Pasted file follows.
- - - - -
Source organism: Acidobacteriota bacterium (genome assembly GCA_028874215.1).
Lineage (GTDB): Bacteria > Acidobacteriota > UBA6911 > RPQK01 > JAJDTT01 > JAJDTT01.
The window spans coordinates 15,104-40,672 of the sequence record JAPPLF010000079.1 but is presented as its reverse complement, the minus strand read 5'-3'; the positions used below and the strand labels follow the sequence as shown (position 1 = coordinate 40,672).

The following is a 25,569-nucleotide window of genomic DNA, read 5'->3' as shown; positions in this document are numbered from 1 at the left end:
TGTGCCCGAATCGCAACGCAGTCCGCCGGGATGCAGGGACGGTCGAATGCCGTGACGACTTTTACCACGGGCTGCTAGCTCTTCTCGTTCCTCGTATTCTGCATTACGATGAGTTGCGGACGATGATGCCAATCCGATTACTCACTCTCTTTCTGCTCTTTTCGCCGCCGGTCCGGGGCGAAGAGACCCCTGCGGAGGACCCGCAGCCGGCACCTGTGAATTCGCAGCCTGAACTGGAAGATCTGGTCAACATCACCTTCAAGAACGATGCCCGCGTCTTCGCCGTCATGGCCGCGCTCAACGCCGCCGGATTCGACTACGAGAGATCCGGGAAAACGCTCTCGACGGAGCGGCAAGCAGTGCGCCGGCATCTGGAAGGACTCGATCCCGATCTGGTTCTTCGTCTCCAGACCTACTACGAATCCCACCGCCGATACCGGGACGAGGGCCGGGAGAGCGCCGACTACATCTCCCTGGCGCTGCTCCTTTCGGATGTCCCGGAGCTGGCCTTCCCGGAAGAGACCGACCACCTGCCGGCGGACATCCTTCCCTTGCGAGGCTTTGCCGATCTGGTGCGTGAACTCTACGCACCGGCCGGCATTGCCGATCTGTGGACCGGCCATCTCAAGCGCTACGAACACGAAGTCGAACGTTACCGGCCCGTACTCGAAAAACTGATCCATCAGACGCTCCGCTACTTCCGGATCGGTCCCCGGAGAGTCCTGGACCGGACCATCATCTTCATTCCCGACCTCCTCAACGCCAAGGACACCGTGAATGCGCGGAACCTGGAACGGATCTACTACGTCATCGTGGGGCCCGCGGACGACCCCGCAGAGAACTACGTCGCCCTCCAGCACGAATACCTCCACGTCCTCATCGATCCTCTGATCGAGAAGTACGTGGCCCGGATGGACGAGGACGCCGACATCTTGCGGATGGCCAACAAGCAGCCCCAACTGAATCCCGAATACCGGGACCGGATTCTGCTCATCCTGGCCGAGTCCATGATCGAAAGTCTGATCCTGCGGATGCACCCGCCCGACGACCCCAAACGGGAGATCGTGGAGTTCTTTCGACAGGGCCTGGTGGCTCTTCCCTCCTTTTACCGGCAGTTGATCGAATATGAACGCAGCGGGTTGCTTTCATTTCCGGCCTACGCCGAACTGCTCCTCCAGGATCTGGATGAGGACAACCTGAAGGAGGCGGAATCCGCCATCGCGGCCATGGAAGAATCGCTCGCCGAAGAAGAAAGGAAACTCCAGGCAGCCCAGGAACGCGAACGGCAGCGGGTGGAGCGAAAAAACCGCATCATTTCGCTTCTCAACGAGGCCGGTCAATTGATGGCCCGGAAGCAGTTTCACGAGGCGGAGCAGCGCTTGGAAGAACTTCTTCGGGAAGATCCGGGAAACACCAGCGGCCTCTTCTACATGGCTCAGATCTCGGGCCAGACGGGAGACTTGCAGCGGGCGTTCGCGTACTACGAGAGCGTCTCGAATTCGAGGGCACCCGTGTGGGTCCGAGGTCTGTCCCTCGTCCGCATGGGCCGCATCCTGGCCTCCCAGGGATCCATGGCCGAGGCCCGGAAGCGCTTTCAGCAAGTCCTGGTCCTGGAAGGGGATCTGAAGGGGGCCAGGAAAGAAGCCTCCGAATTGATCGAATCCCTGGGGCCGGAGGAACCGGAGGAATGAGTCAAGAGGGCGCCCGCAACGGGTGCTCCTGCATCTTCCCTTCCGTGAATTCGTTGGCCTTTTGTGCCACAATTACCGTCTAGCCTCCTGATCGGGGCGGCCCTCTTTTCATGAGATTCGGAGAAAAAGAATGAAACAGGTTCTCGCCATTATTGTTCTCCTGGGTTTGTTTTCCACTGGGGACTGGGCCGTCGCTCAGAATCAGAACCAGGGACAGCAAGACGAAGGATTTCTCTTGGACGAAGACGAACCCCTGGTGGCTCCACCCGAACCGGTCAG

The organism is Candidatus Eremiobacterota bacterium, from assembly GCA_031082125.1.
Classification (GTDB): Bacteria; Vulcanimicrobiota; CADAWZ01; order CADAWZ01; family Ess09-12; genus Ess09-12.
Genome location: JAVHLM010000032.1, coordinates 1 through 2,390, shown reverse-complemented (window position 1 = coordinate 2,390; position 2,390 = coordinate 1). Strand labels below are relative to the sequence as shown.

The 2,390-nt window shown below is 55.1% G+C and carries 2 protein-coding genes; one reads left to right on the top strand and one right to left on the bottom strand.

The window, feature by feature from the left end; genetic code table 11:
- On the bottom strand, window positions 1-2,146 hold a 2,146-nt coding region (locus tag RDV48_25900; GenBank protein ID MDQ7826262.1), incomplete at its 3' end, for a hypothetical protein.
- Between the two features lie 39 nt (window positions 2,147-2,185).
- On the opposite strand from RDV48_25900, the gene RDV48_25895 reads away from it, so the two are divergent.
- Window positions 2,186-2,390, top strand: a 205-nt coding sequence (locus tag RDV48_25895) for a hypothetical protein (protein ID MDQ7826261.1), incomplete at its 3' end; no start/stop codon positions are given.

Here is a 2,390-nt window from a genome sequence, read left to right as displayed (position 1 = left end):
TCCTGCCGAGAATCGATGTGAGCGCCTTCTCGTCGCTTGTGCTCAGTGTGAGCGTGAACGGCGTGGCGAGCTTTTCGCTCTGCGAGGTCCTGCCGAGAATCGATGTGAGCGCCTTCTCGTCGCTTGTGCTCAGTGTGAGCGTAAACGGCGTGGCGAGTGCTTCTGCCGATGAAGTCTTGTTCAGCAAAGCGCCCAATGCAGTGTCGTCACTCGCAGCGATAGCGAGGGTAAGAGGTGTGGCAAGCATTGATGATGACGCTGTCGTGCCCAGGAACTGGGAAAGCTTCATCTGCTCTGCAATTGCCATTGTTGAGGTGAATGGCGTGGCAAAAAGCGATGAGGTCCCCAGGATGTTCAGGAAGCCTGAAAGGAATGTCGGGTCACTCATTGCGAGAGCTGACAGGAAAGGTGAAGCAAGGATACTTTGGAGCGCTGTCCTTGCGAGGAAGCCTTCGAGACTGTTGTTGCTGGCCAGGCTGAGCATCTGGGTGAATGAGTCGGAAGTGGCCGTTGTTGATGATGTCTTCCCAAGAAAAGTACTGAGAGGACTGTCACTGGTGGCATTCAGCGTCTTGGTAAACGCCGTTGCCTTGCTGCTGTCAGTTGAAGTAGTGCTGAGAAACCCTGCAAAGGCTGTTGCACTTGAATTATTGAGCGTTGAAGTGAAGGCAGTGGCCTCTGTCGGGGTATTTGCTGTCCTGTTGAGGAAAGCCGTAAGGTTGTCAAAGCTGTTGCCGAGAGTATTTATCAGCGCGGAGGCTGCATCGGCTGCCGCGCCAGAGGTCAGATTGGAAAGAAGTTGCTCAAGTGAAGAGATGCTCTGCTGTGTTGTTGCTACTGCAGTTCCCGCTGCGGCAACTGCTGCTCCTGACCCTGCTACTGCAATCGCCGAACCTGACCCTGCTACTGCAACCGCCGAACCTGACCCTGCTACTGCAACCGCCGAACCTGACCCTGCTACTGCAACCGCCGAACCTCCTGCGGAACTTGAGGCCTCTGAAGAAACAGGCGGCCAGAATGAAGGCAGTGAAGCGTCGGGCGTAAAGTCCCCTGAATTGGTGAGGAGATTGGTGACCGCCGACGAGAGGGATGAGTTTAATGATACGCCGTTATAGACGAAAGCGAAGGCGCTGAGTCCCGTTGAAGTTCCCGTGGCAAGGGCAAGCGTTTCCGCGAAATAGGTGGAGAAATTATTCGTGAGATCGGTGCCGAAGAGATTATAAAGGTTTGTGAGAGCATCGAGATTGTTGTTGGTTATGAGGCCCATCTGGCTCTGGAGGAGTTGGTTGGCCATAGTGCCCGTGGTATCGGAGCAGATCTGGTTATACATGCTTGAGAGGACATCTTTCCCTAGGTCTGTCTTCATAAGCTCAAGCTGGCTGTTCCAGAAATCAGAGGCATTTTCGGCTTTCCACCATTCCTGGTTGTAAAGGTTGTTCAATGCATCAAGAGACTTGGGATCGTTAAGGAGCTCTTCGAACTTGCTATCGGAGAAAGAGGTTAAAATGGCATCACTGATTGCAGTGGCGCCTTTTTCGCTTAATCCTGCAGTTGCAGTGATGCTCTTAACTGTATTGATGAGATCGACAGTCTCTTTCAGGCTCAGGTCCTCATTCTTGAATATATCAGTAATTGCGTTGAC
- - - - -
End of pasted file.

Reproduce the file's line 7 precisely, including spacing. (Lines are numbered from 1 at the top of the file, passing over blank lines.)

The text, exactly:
Classification (GTDB): Bacteria; Vulcanimicrobiota; CADAWZ01; order CADAWZ01; family Ess09-12; genus Ess09-12.